The Community Patent

1) The EU Council authorized on March 10 an enhanced cooperation between 25 Member States of the EU on the creation of a unitary Community patent (future EU patent).

This had been first requested by a more limited number of countries including France, Germany and UK after the collapse of the discussions between the 27 Members States of the EU on a combined proposal of the EU Commission concerning both the EU patent and a common Court system for deciding on validity and infringement of EU patents and European patents as well. In fact the 27 countries could not reach an agreement on the language regime of a future EU patent, Spain and Italy refusing to abandon their national language.

According to the new discussion of the enhanced cooperation, the language regime for the future unitary patent system would be based on the language regime of the European Patent Office (EPO), where the official languages are English, French and German.

The future unitary patent would be automatically valid throughout the territory of the EU member states participating in the enhanced cooperation in the (EPO) language in which it has been granted. However a complete translation for informative purpose only, would still have to be filed after grant for a transitional time period (until high quality machine translations are made available). In case of disput, mandatory translation obligations would be provided.

No proposal for a new court system for such a unitary EU patent has so far been made.

2) The Court of Justice of the EU (CJEU) has decided on March 8, that the draft prepared by the EU Commission concerning a new Court system for European patents as well as for a future EU patent, was not acceptable since it would have given jurisdiction to an International court thus depriving the National courts of the EU Member States of their powers in relation to the interpretation and application of EU law and the CJEU of its powers to reply to questions referred to by the national courts.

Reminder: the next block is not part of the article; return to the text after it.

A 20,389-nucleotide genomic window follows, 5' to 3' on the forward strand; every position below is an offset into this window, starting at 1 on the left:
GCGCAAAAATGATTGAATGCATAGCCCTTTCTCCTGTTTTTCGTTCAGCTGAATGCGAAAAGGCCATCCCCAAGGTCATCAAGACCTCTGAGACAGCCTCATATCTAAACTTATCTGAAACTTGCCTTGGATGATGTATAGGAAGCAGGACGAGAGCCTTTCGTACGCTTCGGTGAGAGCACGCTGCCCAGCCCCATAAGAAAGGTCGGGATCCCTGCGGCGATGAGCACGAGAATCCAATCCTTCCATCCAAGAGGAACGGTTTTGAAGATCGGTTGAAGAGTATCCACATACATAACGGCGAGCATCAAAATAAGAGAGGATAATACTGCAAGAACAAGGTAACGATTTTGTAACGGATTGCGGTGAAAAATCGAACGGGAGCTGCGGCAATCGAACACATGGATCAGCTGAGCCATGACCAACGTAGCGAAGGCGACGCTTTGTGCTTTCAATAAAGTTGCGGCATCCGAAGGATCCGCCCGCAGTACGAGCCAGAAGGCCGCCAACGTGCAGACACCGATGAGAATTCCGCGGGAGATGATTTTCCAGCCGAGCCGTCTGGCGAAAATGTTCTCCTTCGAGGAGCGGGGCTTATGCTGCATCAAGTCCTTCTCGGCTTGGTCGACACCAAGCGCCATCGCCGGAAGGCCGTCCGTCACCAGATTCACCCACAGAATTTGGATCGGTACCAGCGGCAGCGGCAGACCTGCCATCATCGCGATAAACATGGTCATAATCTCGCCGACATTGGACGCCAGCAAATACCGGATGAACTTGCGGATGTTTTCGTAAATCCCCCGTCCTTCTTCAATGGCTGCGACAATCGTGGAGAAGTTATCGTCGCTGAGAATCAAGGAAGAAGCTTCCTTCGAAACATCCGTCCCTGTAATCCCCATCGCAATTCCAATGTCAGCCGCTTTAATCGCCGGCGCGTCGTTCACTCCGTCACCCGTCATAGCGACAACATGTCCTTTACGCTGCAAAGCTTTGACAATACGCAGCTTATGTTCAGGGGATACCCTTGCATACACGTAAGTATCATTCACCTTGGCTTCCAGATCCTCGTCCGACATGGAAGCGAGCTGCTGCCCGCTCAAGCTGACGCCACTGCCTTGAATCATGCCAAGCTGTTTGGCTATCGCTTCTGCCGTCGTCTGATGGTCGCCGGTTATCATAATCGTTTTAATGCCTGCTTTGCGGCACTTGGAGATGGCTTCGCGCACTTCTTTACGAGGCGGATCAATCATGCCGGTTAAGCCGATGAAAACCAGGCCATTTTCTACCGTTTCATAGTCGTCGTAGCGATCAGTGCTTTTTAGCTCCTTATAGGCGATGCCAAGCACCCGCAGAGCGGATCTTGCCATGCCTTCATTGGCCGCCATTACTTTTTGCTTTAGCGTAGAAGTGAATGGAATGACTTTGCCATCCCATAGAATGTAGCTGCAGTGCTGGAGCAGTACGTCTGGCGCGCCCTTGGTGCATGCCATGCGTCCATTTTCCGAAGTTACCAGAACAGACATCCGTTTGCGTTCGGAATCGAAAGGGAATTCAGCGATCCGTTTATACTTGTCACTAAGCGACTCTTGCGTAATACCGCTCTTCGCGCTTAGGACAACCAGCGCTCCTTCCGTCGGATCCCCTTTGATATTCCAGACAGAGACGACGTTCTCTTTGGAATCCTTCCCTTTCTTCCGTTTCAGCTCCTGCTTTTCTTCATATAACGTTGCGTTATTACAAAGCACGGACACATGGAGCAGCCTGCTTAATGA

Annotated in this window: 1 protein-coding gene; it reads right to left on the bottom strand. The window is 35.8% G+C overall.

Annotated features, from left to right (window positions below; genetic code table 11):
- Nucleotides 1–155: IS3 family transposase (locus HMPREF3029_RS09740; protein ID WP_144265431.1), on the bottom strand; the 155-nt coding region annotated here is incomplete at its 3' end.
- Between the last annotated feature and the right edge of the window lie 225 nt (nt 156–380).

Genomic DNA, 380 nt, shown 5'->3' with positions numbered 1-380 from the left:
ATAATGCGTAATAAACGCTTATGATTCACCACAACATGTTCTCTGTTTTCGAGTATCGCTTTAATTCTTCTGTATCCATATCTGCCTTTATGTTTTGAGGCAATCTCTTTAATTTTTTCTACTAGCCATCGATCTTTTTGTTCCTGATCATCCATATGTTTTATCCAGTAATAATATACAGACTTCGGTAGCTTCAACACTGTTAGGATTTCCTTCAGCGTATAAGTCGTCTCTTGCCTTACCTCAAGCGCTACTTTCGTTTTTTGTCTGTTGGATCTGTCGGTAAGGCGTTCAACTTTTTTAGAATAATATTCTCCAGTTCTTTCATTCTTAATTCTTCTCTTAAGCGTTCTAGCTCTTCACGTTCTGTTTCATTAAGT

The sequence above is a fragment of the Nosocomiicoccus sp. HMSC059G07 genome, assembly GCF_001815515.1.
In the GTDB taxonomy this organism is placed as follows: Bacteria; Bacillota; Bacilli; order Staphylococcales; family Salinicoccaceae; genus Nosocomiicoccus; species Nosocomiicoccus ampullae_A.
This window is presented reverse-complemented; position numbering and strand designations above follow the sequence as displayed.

According to the decision, this would alter the essential character of the powers which the EU treaties confer on the institutions of the EU and which are indispensable to the preservation of the very nature of the EU law.

It is clear from the decision that the validity and infringement of a EU patent can therefore only be decided within the frame of a national court or a new court system established within the strict limits of the EU in contrast with the proposed draft which was for an international agreement including countries outside the EU (Switzerland) and able to handle also the European patents.

It is difficult at the present time to forecast any future development. It could be that the EU Commission will try to present a new proposal within the frame of the EU court system, exluding European patents and countries outside the EU such as Switzerland or Turquey.